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Bloomsfat Dalutation

Among the things WordPress keeps track of are (some of) the search terms people use to find your site. Today someone found this blog with “bloomsfat dalutation.” Google corrects this to “bloomsday salutation” and one of my posts comes up second in that search.

I don’t know what a bloomsfat dalutation is, other than wild, beautiful, Joycean, and entirely worthy of existence. Right now all I can do is create this post for it. Maybe someday it will find further fruition, discovering its form and function within the language, the referent for which it longs. Until then may it remain here in its solitary searchable radiant reality, as long as this blog shall live. God bless you bloomsfat dalutation, and whoever it was who created you!

(Yes, looking at my keyboard I can see as well as the Google algorithm (more creepily) can how a plausible typo of four consecutive letters changes “bloomsday salutation” into “bloomsfat dalutation.” So what? This is how evolution works. A fruit bat is no mistake, a dandelion is no mistake, and neither is bloomsfat dalutation.)

Bloomsday, A Marquee Event

On Charlottesville’s beautiful Downtown Mall:

Bloomsday Marquee.png

A short distance away at the New Dominion Bookshop:


Everyone Knows Life Is Terrible

When we say life is terrible, that is not to say it is only terrible, or always terrible, or primarily terrible. It is a funny thing to speak of “life” in this way at all, but we do, and when we do, so grandly and embracingly, as if lunging spread-armed into the air, greedily and graciously, omni-adverbally, we must catch the terrible along with everything else. The terrible in all of its terribleness. And horribleness. And despair. Despair, which negates life even as it comes from life, dies with life, and is found nowhere else.

A life may not be terrible; that would certainly be the life. But life, articleless life, must be terrible, as it is grand, too short, a bitch, beautiful, and ain’t fair. Everyone knows this.

When we say “everyone knows” we do not usually mean that everyone knows. Why say what everyone knows, only to point out that everyone knows it?  We may mean something like— you’d have to be an moron not to know this, a complete moron what is wrong with you?  Whenever you are tempted to use the “everyone knows” formulation you might want to pause and ask yourself— am I just being a jerk?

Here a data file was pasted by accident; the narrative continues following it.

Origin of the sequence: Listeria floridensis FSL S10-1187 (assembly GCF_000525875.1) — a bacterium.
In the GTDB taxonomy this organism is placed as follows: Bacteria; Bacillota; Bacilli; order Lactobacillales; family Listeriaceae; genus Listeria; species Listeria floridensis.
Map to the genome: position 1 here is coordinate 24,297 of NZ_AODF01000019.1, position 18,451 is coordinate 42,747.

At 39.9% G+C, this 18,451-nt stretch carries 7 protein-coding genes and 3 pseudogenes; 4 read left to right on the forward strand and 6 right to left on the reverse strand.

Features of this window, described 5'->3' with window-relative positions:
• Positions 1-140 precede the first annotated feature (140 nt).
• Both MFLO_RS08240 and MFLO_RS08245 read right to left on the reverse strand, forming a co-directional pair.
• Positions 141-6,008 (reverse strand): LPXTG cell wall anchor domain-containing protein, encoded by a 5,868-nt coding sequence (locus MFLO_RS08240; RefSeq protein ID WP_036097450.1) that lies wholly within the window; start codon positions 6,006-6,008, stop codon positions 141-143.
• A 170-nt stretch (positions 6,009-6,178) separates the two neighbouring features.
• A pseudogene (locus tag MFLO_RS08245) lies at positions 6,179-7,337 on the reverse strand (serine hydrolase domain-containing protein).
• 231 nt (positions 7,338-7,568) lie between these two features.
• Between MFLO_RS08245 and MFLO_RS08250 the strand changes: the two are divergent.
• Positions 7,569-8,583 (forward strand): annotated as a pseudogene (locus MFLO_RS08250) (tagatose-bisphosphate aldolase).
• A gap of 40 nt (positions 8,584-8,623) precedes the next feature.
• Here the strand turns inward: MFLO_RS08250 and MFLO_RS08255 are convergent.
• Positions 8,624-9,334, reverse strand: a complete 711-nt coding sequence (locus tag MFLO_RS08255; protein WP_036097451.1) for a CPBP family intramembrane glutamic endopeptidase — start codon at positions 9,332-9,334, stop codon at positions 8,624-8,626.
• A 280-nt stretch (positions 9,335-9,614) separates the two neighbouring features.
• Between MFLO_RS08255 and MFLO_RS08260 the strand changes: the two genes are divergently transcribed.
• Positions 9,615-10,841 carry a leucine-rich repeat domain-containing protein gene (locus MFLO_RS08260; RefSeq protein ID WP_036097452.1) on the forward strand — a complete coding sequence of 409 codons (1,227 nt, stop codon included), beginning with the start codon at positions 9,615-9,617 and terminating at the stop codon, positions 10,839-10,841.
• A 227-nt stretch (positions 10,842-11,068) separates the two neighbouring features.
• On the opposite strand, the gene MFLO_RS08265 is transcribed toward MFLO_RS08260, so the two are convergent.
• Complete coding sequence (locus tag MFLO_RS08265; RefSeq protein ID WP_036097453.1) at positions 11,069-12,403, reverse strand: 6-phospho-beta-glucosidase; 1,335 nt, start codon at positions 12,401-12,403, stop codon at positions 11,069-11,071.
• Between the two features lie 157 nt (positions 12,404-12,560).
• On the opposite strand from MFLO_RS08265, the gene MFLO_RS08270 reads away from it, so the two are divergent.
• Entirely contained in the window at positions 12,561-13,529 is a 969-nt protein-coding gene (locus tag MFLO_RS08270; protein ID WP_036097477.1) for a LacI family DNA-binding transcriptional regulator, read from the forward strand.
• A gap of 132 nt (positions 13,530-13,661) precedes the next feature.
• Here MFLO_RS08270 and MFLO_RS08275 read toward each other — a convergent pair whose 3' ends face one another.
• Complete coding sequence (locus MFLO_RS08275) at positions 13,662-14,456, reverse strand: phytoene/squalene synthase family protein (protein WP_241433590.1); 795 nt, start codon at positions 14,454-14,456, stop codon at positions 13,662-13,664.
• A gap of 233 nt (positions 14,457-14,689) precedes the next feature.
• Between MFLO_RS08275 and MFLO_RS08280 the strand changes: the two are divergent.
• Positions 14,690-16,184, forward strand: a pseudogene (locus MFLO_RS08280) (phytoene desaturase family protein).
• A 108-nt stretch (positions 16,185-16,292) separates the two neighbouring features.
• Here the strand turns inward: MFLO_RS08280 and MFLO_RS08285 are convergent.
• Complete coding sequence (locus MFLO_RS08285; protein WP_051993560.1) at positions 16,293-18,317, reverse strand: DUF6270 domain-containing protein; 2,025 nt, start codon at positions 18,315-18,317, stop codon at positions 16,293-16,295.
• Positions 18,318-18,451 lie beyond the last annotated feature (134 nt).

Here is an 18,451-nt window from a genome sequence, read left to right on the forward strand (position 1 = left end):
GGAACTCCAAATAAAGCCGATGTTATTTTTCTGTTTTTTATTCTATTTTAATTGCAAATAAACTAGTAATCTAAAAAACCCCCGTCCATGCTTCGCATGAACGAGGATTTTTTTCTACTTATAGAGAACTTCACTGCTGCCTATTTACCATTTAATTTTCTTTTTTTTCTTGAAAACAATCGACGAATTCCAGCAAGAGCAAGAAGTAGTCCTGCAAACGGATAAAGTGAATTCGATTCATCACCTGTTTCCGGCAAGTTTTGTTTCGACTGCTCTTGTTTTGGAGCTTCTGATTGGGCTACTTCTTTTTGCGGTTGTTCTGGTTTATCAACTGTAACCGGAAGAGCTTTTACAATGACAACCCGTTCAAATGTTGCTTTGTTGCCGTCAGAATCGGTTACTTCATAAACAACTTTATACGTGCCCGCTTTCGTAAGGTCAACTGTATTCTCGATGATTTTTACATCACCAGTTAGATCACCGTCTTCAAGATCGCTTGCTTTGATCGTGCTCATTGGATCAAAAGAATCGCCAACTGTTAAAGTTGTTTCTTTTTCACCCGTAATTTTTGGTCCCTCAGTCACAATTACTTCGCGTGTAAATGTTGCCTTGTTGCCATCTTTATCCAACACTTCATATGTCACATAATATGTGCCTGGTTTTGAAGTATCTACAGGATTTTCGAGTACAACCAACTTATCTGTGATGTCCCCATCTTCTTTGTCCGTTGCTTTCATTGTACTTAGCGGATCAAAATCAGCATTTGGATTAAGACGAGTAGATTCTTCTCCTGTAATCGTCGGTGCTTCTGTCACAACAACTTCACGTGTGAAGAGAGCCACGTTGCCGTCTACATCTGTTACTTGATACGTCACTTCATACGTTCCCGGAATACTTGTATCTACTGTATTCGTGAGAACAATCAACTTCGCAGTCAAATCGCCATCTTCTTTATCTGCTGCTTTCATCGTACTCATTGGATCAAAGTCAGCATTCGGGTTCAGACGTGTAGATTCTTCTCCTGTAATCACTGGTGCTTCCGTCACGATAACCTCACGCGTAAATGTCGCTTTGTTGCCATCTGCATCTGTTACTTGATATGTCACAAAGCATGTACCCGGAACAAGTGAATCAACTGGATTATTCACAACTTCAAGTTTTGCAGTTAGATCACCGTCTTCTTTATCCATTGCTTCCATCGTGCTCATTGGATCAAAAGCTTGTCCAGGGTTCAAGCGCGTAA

But when I say “Everyone Knows Life Is Terrible” it is not like that. Okay, it is a little like that. But more. It is aspirational; a hope, a dream, a plea. It is like saying “We Are All In This Together.”  That may be sort of true and sort of false, but when you declare it you proffer both a promise and a request. The promise to live it as truth, the request that others do the same.

Everyone knows life is terrible. Here at least we find a common bond, certain foundation, and guiding light. As experience it isolates, as truth it brings together. Experiencing the worst, or just the bad enough, you will find yourself terribly alone. But not without this connecting thread of shared understanding. Let us cherish that thread, which only a monster would want to cut, to deny what we all know, that life is terrible. (Of course, life being terrible, there are monsters.)

Since everyone possesses it, no distinction can be claimed for having this knowledge. This does not keep people from trying, and not just teenagers. This is one of the main reasons for affirming that everyone knows— to undermine the preening superior attitude of those who would claim the obvious as their own personal illumination, that they might lord it over a common herd of dimly cheerful idiots. The common know, the cheerful know, even the idiots know. They may just be better at handling their knowledge than the grim darklords of affectation.

What we need is always love and courage. Everyone knows that life is terrible— here we can begin, and go on, and find out what else life may be.